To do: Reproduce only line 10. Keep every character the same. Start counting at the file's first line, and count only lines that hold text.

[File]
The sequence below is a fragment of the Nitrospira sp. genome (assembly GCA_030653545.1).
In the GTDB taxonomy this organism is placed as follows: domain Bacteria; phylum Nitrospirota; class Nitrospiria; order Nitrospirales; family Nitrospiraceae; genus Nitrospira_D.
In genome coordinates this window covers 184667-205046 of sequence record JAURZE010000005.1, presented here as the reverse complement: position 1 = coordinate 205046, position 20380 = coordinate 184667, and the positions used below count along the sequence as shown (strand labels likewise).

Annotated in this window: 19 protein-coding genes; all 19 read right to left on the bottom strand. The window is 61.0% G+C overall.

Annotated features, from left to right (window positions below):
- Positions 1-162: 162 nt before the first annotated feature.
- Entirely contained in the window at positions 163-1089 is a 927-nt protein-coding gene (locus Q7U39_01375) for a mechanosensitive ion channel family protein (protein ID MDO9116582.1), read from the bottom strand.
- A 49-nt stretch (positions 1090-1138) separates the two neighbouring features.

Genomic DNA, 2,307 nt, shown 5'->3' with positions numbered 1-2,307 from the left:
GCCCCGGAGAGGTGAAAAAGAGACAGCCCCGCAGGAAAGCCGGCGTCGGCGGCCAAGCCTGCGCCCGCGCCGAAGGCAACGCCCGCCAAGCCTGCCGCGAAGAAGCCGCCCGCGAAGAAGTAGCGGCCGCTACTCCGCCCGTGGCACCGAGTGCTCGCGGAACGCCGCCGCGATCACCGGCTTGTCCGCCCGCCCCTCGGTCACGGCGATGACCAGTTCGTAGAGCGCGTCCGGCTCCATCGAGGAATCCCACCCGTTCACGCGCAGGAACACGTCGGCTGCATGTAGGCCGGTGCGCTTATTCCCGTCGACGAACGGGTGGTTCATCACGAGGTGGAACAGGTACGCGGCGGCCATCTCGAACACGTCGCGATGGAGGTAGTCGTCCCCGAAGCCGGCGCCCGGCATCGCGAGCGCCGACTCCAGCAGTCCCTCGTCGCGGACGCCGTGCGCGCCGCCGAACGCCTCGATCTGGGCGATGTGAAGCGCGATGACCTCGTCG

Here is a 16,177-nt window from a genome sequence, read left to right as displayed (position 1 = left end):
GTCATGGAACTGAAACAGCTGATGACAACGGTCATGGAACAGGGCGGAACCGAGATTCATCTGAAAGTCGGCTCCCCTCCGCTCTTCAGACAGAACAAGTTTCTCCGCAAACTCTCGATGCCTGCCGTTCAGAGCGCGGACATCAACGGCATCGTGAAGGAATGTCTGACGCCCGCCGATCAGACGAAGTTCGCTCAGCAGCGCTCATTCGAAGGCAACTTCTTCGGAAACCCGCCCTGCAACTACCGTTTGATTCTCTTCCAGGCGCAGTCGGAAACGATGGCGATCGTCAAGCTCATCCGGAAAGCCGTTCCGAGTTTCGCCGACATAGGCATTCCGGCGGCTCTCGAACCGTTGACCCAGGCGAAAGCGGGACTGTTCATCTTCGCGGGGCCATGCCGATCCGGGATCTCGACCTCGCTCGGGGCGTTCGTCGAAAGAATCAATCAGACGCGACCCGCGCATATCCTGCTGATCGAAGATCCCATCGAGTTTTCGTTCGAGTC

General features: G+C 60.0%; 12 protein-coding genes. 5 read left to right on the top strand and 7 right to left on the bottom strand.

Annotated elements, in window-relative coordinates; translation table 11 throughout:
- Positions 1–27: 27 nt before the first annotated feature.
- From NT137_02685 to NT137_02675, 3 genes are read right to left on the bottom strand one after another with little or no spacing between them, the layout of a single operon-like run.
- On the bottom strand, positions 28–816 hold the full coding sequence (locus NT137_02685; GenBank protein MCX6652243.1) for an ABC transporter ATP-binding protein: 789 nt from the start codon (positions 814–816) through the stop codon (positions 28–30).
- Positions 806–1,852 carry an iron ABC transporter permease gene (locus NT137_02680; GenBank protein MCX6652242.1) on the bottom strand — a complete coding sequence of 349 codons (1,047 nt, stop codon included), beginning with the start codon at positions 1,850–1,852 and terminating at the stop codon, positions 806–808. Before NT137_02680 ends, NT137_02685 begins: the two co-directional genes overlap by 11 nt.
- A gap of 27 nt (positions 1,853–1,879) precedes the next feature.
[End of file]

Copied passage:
GCCCCGGAGAGGTGAAAAAGAGACAGCCCCGCAGGAAAGCCGGCGTCGGCGGCCAAGCCTGCGCCCGCGCCGAAGGCAACGCCCGCCAAGCCTGCCGCGAAGAAGCCGCCCGCGAAGAAGTAGCGGCCGCTACTCCGCCCGTGGCACCGAGTGCTCGCGGAACGCCGCCGCGATCACCGGCTTGTCCGCCCGCCCCTCGGTCACGGCGATGACCAGTTCGTAGAGCGCGTCCGGCTCCATCGAGGAATCCCACCCGTTCACGCGCAGGAACACGTCGGCTGCATGTAGGCCGGTGCGCTTATTCCCGTCGACGAACGGGTGGTTCATCACGAGGTGGAACAGGTACGCGGCGGCCATCTCGAACACGTCGCGATGGAGGTAGTCGTCCCCGAAGCCGGCGCCCGGCATCGCGAGCGCCGACTCCAGCAGTCCCTCGTCGCGGACGCCGTGCGCGCCGCCGAACGCCTCGATCTGGGCGATGTGAAGCGCGATGACCTCGTCG